The new law will cannibalize IDIQ contracts

It's time for the federal government to reconsider its indefinite-delivery,
indefinite-quantity (IDIQ) contract policies, particularly when the government will not
obligate itself to buy reasonable quantities of goods through these contracts.


The government just loves IDIQ contracts. From the government's perspective, the key
feature of an IDIQ is that the awarding agency is obligated to buy only a limited volume
of goods, even if it has led would-be sellers to believe it might buy much more.


If an agency projects a huge requirement for an item, but then buys few of it, the IDIQ
format generally has been interpreted to leave the vendor with no recourse. Some IDIQ
contracts are so limited that the government merely has to buy one of each item
(identified by a contract line item number or CLIN), when they already needed one of each
item for first-article testing and acceptance. Big deal.


Sometimes the government does buy a lot of products from an IDIQ contract, such as with
the Desktop PC contracts. However, more and more the IDIQ experience is a bust, with sales
never approaching the volume the agency led contractors to expect.


Contractors recognize the risks inherent in such IDIQ contracts. But like the owners of
major league baseball teams who cannot stop themselves from buying up star players in the
free-agent market, the vendors seemingly cannot stop themselves from bidding hard for
these IDIQ contracts.


IDIQ bidders must recognize that, in view of legal and market trends, the projected
government volume is unlikely to materialize.


Sometimes particular government requirements or individual IDIQ CLINS are essentially
sole-sourced, particularly with software. This can present enormous problems for a prime
contract bidder. It encourages one-product mom-and-pop software companies, whose product
just happens to fit that CLIN perfectly, to request buyouts of their product, in the form
of a master license, rather than sales by the drink. This can be disastrous for the prime
who must have a product for each of the 900 or 1,000 CLINS or forgo bidding.


These primes can lapse into wishful thinking and let themselves believe the government
actually will buy a significant portion of the amount proposed in the pricing model of the
IDIQ. If the government comes through, the prime is OK. If the government doesn't live up
to its projections, the IDIQ vendor can lose its shirt.


The government should expect vendors to begin filing more and larger claims for
redress, given the government's superior knowledge and its contractual control. This is
one painful way IDIQ abuses can be contained.


These IDIQ problems existed before last month's legislative repeal of the Brooks Act,
with the corresponding end of the delegation process, and before the change in the
Multiple-Award Schedule program six months ago. Now the IDIQ problems will become even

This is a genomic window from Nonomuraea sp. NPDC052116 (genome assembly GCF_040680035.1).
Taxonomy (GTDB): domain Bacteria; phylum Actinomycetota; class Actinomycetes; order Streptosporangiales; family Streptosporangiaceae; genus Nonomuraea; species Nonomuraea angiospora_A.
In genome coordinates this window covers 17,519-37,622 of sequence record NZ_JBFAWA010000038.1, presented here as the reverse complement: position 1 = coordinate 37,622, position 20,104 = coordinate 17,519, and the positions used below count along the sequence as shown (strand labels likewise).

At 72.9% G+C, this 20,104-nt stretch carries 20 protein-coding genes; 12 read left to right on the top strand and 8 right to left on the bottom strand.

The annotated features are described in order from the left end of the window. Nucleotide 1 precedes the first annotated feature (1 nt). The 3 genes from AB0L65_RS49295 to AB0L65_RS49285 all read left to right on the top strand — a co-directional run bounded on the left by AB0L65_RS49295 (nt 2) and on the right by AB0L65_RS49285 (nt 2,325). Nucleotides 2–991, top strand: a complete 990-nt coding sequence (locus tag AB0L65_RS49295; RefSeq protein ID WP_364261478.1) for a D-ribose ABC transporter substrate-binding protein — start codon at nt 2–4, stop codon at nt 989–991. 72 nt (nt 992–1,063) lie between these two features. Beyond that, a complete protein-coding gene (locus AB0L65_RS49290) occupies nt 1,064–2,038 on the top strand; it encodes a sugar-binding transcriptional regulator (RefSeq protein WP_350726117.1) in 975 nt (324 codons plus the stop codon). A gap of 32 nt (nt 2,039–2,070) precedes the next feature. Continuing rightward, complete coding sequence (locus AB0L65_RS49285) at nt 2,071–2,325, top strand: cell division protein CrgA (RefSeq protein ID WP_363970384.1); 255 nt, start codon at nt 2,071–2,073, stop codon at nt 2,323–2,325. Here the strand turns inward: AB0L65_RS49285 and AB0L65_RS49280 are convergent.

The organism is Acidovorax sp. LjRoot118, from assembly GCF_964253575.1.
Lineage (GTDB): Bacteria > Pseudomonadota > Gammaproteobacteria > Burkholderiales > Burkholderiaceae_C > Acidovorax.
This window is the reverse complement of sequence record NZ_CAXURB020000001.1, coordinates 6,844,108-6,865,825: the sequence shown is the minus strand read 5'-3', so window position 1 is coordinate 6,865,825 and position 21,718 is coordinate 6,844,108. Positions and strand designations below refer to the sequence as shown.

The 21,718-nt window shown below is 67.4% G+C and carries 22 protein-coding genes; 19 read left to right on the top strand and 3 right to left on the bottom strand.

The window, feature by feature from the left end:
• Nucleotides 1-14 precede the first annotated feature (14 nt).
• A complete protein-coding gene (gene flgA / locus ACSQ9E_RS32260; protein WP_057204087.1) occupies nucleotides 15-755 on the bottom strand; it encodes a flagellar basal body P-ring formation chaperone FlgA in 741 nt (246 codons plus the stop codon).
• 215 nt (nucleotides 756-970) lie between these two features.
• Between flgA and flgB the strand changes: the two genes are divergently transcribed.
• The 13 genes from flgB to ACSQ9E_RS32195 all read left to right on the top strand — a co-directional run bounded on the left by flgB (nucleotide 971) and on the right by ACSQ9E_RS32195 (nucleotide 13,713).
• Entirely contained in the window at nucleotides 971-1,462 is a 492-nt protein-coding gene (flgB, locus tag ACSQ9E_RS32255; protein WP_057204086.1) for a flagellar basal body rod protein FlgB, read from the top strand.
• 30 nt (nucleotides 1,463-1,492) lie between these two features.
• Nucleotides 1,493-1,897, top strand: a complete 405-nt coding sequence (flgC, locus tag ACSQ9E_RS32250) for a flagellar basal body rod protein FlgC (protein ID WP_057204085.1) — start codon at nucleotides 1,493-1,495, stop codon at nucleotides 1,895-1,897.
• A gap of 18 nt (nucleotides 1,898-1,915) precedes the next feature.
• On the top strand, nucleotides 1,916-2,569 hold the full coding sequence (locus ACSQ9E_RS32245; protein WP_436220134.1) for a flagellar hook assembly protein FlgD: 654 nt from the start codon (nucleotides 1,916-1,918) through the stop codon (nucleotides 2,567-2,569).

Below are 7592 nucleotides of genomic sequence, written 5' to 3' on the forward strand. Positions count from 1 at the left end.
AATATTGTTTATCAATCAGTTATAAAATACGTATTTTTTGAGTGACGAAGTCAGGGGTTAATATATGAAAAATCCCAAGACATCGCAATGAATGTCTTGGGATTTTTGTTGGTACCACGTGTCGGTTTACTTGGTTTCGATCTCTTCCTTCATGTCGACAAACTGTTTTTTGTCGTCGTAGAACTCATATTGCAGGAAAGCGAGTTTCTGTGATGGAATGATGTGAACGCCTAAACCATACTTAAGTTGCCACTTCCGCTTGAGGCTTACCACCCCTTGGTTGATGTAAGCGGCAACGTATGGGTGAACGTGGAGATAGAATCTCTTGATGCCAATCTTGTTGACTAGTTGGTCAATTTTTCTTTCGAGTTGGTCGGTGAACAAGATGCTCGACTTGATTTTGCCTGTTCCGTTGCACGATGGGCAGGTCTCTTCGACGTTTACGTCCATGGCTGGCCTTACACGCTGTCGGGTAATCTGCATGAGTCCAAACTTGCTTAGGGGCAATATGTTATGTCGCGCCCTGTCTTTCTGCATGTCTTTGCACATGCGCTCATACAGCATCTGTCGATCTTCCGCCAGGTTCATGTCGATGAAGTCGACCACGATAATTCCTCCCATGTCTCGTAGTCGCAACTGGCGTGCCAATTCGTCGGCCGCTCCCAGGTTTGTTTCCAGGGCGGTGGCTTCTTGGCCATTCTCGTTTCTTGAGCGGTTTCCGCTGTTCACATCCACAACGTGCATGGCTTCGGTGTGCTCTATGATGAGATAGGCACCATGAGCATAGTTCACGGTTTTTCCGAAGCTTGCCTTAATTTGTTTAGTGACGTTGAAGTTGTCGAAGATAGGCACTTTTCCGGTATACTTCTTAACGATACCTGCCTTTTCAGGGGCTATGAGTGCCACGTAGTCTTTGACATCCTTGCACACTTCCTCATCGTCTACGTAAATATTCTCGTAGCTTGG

more profound.


Because many agencies charge a service fee for Economy Act buys that exceed their costs
of processing such sales, this can be a profitable transaction for the agency. In the
past, such Economy Act buying was limited by the General Services Administration's
delegation process.


In addition, the new Federal Supply Service managers of the MAS program already are
collecting their 1 percent cut on MAS transactions and encouraging their MAS vendors to
compete with the IDIQ contracts in several ways.


First, FSS will let MAS contractors reduce their prices below the negotiated MAS price
to compete on particular transactions without having the entire MAS contract price
automatically reduced under the old price reduction clause.


Second, FSS will permit an agency to use a basic ordering agreement when it plans a buy
exceeding the maximum order limitation in the MAS program. The MAS program is going to
compete hard with IDIQ contracts.


If the government doesn't rethink its overall IDIQ policy, IDIQ contracts will become
less attractive, cannibalized on one side by the more aggressive MAS program and on the
other by the Economy Act.


Prices on IDIQ contracts gradually will become less competitive, and more pricing games
will be played. For example, in order to get well, vendors will provide competitive prices
for items that are in the evaluation model but higher prices for items that are not
heavily evaluated.


Service will suffer because the contractors will not be able to afford the service
organization and inventory necessary to respond quickly to government needs.


It is not clear who does the successful integration of the billions of dollars of goods
bought each year through IDIQ and MAS buys. Greater thought must be given the overall
value to the government from buying items with services and integration included.


Contracts that allocate all the risk to one party or create a never-ending bazaar of
price competition are unlikely to evoke the best response from contractors. Contracts with
commitments to greater volume or requirements will attract more bidders and bigger
discounts.


If both parties to a transaction share the risks, the result is a more careful
evaluation of how each can benefit. That is the commercial way of contracting.


Stephen M. Ryan is a partner in the Washington law firm of Brand, Lowell & Ryan. He
has long experience in federal information technology issues. His Internet address SMR@blrlaw.com



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